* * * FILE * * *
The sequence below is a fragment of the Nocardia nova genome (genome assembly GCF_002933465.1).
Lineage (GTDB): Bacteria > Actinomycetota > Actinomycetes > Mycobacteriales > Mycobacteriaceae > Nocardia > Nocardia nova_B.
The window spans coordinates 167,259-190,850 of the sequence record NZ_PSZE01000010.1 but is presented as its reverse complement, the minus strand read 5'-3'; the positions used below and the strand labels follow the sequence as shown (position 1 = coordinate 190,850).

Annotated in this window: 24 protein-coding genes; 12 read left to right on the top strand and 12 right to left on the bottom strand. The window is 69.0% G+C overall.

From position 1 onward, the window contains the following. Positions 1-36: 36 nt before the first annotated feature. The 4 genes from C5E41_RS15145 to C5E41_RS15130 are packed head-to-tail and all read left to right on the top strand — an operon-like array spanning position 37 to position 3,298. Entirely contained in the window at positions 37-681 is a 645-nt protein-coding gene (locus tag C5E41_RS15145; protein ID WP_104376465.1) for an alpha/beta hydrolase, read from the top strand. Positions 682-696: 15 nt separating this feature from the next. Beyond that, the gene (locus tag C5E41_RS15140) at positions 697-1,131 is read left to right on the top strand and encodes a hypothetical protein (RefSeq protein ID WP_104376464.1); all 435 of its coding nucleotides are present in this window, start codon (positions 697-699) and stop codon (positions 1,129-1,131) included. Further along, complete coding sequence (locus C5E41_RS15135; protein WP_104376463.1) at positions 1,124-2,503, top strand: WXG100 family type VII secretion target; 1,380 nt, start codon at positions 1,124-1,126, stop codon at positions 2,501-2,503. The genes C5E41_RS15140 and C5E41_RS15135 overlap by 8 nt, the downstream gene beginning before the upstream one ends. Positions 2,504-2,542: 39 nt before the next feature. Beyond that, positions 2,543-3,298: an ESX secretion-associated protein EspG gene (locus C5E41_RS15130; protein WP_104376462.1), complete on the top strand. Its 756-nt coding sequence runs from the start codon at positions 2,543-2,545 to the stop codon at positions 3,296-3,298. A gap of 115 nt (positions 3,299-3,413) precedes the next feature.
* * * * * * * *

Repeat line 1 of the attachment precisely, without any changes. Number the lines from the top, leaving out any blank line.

The sequence below is a fragment of the Nocardia nova genome (genome assembly GCF_002933465.1).